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U.S. Supreme Court upholds punitive damage award.

The U. S. Supreme Court, in Haslip v. Pacific Mutual Life Insurance Co. (553 S.2d 537), upheld a $840,000 punitive damages award against Pacific Mutual.

In the case (discussed in the JofA Feb.91 Legal Scene), an agent for Pacific misappropriated funds that should have been tendered to the insurer, which provided group healthcare to employees of Roosevelt City, Alabama. Because it never received the funds, Pacific sent cancellation notices to the city regarding its healthcare coverage. The notices were intercepted by the embezzler and never received by the city.

After being hospitalized, city employee Cleopatra Haslip was forced to pay her own medical costs when a collection agency obtained a judgment against her on behalf of the attending physician and the hospital. Haslip and other city employees sued Pacific, alleging the insurer was responsible for the wrongful acts of its agent.

A jury awarded Haslip $200,000 compensatory damages and $840,000 punitive damages. The Alabama Supreme Court upheld the award. Pacific then appealed the case to the U.S. Supreme Court, arguing that the punitive award was the product of unreasonable jury discretion and violated Pacific's rights to due process under the 14th Amendment of the U.S. Constitution.

Justice Harry Blackmun, speaking for the Court, ruled punitive damages schemes are not "so inherently unfair as to deny due process and be per se unconstitutional." The Court also addressed the narrower issue of whether the punitive damage award violated the due process clause. The Court concluded that the discretion allowed the jury, as long as exercised within reasonable constants (that is, similar jury instructions regarding the scope and purpose of punitive damages), satisfied due process requirements. (Pacific Mutual Life Insurance Company v. Cleopatra Haslip, 1991 WL 24587 U. S.)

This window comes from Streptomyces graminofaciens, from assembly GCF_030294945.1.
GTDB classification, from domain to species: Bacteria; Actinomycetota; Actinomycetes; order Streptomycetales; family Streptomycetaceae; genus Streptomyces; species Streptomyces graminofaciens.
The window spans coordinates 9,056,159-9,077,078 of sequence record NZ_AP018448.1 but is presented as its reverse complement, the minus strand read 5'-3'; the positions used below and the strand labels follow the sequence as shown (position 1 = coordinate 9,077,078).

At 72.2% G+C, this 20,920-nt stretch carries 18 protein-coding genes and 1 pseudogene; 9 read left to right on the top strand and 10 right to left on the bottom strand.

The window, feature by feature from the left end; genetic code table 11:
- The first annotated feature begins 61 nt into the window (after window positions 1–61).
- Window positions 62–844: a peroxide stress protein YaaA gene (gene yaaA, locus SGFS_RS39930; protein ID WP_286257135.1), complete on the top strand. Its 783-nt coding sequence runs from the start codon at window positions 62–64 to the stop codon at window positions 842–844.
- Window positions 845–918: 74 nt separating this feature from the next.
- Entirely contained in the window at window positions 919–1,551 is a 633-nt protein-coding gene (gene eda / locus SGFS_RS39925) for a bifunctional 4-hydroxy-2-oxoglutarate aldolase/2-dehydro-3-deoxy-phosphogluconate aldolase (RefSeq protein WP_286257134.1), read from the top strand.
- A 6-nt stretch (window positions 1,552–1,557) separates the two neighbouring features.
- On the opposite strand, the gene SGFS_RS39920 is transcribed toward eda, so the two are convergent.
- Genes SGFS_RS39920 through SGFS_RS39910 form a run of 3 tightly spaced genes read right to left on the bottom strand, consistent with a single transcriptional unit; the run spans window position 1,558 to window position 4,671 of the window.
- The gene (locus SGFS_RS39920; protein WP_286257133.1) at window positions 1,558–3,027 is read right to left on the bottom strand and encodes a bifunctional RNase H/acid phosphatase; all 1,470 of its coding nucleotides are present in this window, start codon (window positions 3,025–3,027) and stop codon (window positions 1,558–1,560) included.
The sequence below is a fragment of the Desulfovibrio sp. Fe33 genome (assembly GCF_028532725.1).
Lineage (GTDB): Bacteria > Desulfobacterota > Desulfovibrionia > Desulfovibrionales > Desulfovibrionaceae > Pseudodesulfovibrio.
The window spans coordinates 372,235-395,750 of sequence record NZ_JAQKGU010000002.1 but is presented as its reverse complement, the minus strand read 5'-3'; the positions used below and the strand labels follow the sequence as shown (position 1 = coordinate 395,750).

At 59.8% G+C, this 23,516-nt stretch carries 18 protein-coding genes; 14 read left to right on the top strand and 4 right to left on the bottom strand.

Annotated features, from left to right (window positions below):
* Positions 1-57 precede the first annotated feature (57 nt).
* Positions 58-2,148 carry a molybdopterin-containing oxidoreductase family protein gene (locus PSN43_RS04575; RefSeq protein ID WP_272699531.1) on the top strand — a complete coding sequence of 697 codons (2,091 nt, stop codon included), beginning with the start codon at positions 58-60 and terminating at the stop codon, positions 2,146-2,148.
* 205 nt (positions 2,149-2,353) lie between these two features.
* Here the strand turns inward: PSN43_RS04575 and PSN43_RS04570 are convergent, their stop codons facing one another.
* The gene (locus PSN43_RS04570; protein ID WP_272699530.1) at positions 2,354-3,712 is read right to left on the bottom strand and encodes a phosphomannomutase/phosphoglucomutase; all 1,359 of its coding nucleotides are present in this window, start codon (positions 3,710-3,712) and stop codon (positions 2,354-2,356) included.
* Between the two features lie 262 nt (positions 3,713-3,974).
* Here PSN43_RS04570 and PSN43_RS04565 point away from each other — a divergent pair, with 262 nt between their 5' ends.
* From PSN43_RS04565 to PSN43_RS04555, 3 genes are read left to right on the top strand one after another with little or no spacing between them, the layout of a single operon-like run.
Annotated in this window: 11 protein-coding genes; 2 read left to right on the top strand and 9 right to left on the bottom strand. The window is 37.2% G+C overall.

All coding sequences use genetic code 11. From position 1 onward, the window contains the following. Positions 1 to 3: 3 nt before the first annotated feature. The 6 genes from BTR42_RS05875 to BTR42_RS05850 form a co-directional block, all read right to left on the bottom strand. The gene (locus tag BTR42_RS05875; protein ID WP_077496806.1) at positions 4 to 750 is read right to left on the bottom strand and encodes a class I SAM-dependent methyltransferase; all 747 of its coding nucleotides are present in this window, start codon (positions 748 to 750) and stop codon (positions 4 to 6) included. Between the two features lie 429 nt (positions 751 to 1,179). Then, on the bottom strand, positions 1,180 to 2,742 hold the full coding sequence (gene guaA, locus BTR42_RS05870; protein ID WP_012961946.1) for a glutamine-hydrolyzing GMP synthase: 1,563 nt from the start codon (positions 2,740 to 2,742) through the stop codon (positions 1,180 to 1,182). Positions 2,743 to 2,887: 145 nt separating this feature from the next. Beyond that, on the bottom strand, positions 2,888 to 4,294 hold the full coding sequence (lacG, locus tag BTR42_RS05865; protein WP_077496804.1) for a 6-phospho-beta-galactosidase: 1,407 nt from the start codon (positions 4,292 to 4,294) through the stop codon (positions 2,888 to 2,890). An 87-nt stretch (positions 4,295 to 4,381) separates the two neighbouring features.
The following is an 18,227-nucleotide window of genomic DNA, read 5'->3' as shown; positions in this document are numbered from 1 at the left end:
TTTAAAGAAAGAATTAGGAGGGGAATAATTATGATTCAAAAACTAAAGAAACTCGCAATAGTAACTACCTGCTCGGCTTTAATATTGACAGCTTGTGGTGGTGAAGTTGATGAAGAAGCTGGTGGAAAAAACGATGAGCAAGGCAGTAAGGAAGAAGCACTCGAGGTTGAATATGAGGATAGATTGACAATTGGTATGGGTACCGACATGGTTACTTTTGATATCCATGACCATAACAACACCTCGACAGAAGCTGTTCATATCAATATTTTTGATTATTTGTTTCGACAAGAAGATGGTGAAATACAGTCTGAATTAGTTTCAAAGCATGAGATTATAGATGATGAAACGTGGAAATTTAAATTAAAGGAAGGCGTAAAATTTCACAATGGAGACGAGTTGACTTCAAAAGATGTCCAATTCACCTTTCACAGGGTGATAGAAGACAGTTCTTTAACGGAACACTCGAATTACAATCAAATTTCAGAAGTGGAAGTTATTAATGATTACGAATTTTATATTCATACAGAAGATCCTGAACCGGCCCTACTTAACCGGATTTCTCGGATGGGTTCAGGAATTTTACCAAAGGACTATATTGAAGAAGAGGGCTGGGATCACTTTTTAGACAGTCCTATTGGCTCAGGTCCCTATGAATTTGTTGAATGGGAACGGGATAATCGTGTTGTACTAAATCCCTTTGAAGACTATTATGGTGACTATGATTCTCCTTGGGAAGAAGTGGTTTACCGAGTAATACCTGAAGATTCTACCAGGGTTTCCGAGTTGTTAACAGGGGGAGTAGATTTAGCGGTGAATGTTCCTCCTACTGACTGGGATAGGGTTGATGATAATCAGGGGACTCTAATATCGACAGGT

Editor's note: Thanks to Ron Berman of Berman and Clark for the Union Bank case. Edited by Wayne J. Baliga, CPA, JD, CPCU, vice-president, AON Corp.
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Copyright 1991, Gale Group. All rights reserved. Gale Group is a Thomson Corporation Company.

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Author:Baliga, Wayne J.
Publication:Journal of Accountancy
Date:Jul 1, 1991
Words:319
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